Young athletes prepare for triathlon
FOLSOM — Hannah Pawlek has played soccer most of her life but last spring the Oak Ridge High junior suffered an injury that forced her to drop the sport.
“I needed a new sport,” said Pawlek who wanted to stay active. “I love biking and I love running.”
Pawlek was one of 32 young adults — ages 5 to 16 — who recently competed in the three-day Epic Tri Kids Triathlon Camp last week at Vista del Lago High. The camp was a preparation for a five-week training camp that started last week and leads up to a Sept. 15 youth triathlon at Vista.
Epic Tri trains athletes in swimming, biking and running half and full marathons before taking on a triathlon. According to Kari Duane, a trainer who ran the camp, it’s believed to be the first time that a youth triathlon camp has run in Folsom.
“I’m really excited,” said Pawlek of next month’s triathlon. “I want to win this race. That’s my ultimate goal — to win this race.”
The three-day triathlon was broken into three age brackets; 5-8, 9-12 and 13-16. The events that the young athletes are preparing for is swimming, bicycling and running.
Youths in the 5-8 age bracket swam 50 meters, bike ride two miles and ran one mile. Youths in the 9-12 age bracket swam 150 meters, bike ride four miles and ran two miles. Youths in the 13-16 age bracket will swim 300 meters, bike ride six miles and ran four miles.
Holland Doshier, 17, is an El Dorado Hills resident who attends a boarding school out-of-state. He is preparing for the upcoming skiing season.
“I needed something to motivate me,” Doshier said.
The triathlon was “manageable” Doshier noted.
Pawlek described the hard work that she felt was rewarding in the end.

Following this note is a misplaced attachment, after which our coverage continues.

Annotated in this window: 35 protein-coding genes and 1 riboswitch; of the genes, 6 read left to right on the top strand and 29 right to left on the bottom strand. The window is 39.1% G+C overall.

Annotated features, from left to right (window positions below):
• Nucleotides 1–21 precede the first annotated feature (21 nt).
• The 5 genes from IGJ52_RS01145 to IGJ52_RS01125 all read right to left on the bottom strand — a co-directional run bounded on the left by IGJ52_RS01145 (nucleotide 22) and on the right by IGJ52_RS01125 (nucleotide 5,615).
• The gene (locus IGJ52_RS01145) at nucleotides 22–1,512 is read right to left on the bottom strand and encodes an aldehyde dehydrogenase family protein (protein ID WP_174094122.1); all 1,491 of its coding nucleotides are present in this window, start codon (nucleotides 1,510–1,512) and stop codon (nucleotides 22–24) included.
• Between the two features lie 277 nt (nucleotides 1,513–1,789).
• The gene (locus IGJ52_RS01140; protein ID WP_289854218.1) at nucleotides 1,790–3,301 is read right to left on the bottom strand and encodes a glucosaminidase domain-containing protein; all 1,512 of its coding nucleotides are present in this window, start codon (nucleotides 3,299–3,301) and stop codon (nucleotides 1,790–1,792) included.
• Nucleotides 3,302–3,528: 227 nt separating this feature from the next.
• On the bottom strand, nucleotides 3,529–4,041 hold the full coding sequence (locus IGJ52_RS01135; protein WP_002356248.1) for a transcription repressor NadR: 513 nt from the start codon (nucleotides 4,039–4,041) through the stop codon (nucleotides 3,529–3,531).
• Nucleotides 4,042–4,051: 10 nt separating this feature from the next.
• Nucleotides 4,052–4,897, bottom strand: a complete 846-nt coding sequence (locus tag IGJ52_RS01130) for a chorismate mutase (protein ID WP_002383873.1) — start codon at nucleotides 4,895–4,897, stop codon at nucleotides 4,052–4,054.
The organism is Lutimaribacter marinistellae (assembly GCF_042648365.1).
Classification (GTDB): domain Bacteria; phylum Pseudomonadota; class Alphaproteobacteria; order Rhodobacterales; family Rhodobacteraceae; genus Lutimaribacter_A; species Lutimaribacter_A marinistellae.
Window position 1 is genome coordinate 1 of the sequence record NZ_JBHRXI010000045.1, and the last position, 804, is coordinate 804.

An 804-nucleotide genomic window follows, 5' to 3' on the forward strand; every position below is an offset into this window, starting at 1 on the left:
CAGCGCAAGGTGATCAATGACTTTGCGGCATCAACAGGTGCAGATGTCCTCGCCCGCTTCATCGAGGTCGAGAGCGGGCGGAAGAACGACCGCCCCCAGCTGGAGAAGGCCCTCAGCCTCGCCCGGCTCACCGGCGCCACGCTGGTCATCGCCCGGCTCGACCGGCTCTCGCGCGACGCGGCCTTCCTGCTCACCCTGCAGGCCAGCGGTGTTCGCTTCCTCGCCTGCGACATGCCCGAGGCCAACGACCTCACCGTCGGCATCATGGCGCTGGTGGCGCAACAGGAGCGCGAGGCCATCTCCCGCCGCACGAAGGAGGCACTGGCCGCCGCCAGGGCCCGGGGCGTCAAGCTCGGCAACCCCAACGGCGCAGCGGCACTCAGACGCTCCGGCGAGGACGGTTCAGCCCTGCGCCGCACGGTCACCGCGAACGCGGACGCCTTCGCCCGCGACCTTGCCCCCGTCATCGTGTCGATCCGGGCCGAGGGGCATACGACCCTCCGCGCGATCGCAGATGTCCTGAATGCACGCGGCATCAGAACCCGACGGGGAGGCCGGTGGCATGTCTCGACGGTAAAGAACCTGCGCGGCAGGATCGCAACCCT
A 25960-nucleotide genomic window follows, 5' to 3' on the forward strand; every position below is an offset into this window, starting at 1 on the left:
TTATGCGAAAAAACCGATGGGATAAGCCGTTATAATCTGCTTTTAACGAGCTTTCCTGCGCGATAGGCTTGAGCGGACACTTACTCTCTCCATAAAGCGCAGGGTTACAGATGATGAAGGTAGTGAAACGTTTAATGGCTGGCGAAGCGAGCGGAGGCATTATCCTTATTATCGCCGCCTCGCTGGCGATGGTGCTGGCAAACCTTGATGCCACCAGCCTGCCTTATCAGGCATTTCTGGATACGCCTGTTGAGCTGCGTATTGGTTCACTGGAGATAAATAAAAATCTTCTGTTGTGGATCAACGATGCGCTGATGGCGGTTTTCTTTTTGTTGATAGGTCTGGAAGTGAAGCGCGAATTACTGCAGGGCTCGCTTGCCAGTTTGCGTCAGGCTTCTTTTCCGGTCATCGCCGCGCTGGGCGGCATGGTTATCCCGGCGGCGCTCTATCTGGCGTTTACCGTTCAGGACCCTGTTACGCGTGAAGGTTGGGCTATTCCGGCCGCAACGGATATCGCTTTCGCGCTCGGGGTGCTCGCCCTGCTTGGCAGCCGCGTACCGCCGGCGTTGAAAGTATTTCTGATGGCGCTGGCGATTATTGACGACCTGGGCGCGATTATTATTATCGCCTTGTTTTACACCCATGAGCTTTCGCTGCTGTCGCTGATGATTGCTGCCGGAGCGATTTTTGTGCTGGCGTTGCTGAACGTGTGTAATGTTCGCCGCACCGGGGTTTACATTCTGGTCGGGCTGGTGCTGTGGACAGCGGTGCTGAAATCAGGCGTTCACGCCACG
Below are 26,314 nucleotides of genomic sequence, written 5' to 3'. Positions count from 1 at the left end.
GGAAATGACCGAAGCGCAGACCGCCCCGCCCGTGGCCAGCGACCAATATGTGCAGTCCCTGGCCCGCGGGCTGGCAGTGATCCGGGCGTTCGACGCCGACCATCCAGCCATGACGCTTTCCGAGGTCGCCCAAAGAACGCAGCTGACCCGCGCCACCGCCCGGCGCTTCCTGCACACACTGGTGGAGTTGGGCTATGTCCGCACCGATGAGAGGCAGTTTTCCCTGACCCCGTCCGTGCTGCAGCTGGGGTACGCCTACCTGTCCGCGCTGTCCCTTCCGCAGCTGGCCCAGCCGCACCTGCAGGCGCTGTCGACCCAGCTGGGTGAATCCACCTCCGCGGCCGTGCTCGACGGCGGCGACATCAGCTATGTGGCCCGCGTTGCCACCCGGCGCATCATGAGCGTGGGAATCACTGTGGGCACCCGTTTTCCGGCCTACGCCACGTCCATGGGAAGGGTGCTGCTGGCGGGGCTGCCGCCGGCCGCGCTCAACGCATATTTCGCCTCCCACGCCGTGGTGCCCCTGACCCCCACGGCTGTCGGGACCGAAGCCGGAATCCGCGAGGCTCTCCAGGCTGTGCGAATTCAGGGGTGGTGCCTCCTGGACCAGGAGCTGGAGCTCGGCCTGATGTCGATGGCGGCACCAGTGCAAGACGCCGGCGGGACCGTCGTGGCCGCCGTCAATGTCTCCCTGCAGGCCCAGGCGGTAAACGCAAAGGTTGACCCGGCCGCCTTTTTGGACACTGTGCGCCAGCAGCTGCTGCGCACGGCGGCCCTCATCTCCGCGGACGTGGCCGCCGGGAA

“You see so much improvement so quickly,” Pawlek said. “Kari is a great coach. She really pushes you extremely hard.”
On the second day of the three-day camp, the duo and six other high school students had finished a four-mile bike ride on a path adjacent to the campus. The six-mile ride was completed the following day.
“I think we pushed ourselves a little bit farther,” Pawlek said.
Justine Majewski, 11, of Rescue, competed in a triathlon when she was 6 years old.
“I like biking and swimming,” Majewski said.
Duane and Amanda Aldrich, received their youth and junior certification to teach people to train for a triathlon last October.
“This was our first three-day camp,” Duane said.
During the camp, Duane noticed the kids’ interests in one of the three events really peaked.
“They love it all but the bike is something that kids do not get to do as much as I did when I was a kid! Kids don’t bike ride to friends houses or to the local grocery store,” she said. “Parents are worried about traffic, danger and all sorts of things. They love bike riding as a group and the freedom of feeling the movement on the bike.”
Duane, 51, has competed in numerous sprint distances and half Ironman events. The week after conducting the inaugural kids triathlon, Duane will compete in her third Ironman full distance event in Lake Tahoe that includes a 2.4 mile swim and 112-mile bike ride.
The youths committed to the triathlon will meet twice a week until the day of the triathlon to prepare. Duane said about 98 percent of the kids who took part in the camp are taking part in next month’s triathlon.
“We will meet as a group and continue to build on the base of fitness that was established at camp so that these kids will be in shape for the race,” Duane said. “We will also provide a training plan on days that we do not meet as a group.”
Duane said that she is still taking registration for kids who want to compete in the five-week camp in preparing for the triathlon.
Youths interested in taking part in the ongoing camp that started this week should contact Duane immediately at (916) 605-9961, e-mail firstname.lastname@example.org or visit epictri.com.
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